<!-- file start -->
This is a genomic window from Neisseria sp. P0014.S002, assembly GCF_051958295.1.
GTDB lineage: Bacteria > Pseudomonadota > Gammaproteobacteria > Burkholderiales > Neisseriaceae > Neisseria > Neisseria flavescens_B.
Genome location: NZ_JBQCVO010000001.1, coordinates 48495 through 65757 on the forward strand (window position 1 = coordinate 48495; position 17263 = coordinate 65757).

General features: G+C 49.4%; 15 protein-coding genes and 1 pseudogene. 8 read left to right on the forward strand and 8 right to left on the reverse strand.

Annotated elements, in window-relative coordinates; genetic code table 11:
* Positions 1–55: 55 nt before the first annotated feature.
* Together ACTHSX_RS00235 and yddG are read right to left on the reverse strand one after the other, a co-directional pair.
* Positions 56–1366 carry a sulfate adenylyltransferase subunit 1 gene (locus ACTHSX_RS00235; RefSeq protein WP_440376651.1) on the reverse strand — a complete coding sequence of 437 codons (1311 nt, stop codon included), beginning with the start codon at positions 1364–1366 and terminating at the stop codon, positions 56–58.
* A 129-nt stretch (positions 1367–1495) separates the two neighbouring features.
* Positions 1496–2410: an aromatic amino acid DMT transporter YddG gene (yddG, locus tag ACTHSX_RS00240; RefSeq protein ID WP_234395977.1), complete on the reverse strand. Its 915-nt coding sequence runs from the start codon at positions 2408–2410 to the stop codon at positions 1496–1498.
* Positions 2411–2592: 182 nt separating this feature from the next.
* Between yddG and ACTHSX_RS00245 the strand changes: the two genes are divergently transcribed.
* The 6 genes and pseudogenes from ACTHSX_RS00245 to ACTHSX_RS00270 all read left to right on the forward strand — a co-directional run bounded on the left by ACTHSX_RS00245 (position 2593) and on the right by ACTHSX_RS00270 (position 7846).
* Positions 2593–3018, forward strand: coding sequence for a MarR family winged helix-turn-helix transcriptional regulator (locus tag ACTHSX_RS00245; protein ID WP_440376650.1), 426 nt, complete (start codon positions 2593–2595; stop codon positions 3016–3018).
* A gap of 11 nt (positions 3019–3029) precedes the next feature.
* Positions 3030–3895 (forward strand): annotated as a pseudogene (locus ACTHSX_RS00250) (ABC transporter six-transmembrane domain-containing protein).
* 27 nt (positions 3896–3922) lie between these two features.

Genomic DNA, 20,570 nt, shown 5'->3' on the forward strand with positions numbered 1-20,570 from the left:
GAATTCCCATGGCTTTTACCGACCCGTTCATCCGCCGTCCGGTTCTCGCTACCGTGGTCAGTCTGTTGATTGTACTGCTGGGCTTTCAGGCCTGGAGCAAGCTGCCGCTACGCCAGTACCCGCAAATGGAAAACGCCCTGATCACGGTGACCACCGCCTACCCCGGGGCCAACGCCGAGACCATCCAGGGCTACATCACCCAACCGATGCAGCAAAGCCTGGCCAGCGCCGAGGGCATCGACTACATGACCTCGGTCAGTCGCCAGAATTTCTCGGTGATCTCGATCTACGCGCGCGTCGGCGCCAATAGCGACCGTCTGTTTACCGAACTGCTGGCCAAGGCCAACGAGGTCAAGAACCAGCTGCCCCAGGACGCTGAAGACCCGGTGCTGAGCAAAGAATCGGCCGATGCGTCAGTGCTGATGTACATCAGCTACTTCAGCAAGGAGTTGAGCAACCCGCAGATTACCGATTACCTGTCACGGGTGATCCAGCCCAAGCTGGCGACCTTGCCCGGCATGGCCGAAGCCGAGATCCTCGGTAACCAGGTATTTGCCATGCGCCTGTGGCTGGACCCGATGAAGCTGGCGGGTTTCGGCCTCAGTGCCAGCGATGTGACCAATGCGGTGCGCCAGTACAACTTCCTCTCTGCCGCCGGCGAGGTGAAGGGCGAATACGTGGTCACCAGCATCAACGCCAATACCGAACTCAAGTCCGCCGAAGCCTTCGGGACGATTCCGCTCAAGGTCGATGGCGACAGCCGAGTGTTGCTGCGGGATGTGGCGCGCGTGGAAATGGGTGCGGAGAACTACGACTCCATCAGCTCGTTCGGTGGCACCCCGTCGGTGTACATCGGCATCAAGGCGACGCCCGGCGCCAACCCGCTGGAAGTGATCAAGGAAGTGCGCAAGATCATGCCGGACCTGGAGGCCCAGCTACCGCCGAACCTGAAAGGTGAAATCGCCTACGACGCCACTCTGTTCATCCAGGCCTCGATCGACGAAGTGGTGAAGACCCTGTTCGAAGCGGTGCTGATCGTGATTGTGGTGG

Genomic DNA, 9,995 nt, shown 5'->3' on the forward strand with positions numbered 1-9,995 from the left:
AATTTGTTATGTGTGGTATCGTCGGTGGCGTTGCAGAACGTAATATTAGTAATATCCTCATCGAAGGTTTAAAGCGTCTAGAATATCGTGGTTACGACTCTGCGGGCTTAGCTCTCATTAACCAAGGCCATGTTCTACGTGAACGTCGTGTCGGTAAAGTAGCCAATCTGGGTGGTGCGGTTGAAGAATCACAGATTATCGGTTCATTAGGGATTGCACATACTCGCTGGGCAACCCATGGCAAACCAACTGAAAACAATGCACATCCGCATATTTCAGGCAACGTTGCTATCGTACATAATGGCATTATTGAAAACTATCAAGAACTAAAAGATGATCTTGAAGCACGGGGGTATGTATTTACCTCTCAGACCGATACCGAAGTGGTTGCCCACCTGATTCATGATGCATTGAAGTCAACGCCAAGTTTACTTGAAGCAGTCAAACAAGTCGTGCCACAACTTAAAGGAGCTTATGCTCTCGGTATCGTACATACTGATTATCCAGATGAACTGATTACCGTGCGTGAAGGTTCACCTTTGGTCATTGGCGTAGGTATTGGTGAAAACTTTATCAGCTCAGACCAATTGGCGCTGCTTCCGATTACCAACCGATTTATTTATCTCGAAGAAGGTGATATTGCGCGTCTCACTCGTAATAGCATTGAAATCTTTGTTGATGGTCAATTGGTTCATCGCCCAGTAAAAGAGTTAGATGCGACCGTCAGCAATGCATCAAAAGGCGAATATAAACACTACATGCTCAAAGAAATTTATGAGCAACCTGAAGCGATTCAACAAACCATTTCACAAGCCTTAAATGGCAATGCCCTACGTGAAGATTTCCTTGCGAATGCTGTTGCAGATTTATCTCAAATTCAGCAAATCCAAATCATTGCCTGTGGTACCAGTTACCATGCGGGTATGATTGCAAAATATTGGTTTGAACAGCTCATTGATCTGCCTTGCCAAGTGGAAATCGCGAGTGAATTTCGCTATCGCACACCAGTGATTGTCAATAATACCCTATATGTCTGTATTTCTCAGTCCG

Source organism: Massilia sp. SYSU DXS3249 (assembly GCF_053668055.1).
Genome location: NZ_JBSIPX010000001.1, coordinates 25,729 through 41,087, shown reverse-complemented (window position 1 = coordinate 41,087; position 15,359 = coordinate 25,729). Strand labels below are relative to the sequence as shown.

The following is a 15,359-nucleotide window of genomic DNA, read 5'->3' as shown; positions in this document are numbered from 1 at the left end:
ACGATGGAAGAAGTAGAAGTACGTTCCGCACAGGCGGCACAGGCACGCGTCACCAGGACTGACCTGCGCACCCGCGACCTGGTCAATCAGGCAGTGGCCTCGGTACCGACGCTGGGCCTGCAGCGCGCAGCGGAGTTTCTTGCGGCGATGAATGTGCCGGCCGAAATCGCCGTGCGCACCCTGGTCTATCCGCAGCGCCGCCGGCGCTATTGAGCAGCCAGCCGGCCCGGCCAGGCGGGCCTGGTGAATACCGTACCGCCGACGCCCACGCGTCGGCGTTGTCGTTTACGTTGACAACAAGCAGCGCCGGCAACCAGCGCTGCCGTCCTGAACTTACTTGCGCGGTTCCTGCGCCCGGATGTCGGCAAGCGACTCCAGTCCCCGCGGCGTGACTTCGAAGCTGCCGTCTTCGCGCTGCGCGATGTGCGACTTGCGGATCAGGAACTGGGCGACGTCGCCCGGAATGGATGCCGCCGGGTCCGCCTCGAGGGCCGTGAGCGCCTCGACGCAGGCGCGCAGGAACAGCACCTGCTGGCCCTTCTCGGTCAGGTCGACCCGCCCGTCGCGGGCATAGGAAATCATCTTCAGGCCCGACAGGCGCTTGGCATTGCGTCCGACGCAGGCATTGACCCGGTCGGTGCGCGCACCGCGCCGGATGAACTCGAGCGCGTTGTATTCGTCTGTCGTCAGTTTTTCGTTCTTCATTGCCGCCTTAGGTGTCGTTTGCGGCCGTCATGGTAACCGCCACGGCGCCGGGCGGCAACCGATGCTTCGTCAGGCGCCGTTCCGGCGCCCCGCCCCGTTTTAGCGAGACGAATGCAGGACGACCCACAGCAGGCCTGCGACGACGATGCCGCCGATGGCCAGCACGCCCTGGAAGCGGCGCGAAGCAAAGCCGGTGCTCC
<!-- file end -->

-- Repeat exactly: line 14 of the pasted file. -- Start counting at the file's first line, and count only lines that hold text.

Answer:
* Positions 2593–3018, forward strand: coding sequence for a MarR family winged helix-turn-helix transcriptional regulator (locus tag ACTHSX_RS00245; protein ID WP_440376650.1), 426 nt, complete (start codon positions 2593–2595; stop codon positions 3016–3018).